So it begins. The epic reading journey into David Foster Wallace’s Infinite Jest.
Let’s be clear: I read the novel several years ago. I remember it being an experience, replete with a wonderfully enriching and enervating array of emotions. Its frequent poignancy was equaled by its exhausting depth. It’s a tennis match. Except that the game is played across all the world’s tennis courts at the same time. Imagine trying to follow that, and you’ll begin to understand the kind of concentration necessary to engage with the undeniable care that DFW put into this beast. It’s a test of a reader’s patience. For me, it’s an opportunity to practice mindfulness (I just took a 6 week online course about it).
It’s also an opportunity to swim in every sentence DFW writes. Prior to finally sitting down with IJ, I read Verlyn Klinkenborg’s Several short sentences about writing. Among other lessons, Klinkenborg emphasizes the primacy of the sentence when we read and write. School trains us to look for (or make) meaning, often without attending to the physicality of a sentence first. As he says, “you overlook the shape of the sentence itself for the meaning it contains.” He goes on, “No one showed you the affinities at work among those thickets of ink or explained that the whole life of language lies in the solidity of the sentences and cannot be extracted.” I brought this advice with me into IJ, and it made me enjoy the diverse flavor in every sentence DFW constructs. To be sure, many of them are mouthfuls, but they all go down smoothly when you take the time to chew them. Digesting them all is another matter. But that difficulty illuminates why I can only read so much of IJ before I take a break. My body and mind need to process.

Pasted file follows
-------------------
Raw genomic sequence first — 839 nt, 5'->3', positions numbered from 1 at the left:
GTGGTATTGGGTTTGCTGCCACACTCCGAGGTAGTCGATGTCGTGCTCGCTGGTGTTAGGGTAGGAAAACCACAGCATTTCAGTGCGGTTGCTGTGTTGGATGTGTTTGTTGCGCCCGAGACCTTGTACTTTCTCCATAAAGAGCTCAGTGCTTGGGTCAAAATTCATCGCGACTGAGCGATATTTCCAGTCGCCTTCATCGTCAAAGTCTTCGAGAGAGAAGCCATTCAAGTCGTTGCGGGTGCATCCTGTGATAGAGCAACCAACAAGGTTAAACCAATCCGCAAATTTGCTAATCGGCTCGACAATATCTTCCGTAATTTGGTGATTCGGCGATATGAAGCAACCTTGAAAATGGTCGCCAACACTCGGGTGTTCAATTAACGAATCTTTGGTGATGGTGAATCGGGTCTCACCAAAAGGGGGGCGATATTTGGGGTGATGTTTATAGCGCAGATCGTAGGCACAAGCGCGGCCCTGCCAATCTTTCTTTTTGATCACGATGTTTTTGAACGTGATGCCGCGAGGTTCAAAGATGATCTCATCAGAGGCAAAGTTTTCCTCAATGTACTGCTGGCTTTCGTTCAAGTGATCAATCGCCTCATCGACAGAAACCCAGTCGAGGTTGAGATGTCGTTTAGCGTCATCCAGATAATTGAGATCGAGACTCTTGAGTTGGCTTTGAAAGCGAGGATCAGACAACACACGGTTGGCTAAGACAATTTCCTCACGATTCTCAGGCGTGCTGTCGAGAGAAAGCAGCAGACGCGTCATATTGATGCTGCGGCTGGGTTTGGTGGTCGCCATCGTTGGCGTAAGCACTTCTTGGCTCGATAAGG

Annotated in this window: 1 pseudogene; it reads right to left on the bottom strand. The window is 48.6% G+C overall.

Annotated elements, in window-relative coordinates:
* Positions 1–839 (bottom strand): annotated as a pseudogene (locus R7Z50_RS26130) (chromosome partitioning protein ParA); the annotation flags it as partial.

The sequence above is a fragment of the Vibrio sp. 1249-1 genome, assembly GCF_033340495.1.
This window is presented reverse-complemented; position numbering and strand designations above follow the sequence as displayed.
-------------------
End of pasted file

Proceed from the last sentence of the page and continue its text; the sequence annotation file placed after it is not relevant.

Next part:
We could examine and explore DFW’s sentences, but I’m going to betray what I just expressed and jump mostly to meaning. My book was already annotated, but I’m coming to the story with fresh eyes (thanks to poor memory). What follows is a series of observations, interpretations, and inquiries.
- “Year of Glad” is the chapter’s title. Glad is an adjective for happiness. Happiness is a standard pursuit for people (one of America’s inalienable rights). Glad is also a commercial product. A garbage bag. This brings up the idea of waste and what we throw away. Talent? Money? Opportunity? Life? Waste is revisited late in the chapter when the setting is the men’s bathroom. Hal humorously wonders “why U.S. restrooms always appear to us as infirmaries for public distress, the place to regain control” (13). Bathrooms are where we eliminate physical waste. Where we purge. Hal’s uncle notes that “the boy [Hal] reads like a vacuum. Digests things” (15). What is intellectual waste? Psychological waste? How is that purged? Or maybe everything is just shit. Going in, coming out. What’s the difference?
- The “something I ate” memory is interesting. Is Hal using the memory ironically, showing off how he might psychoanalyze himself to explain away present behavior/anxiety? Does he believe in a causal link between this single moment and everything that followed in his life? So a boy eats a “large patch of mold…from some dark corner of the Weston home’s basement” (10). Does that mean anything for what he becomes? The Moms certainly freaked out about what it might do to Hal, begging God for salvation, as if the appeal was going to help Hal’s immediate physical situation.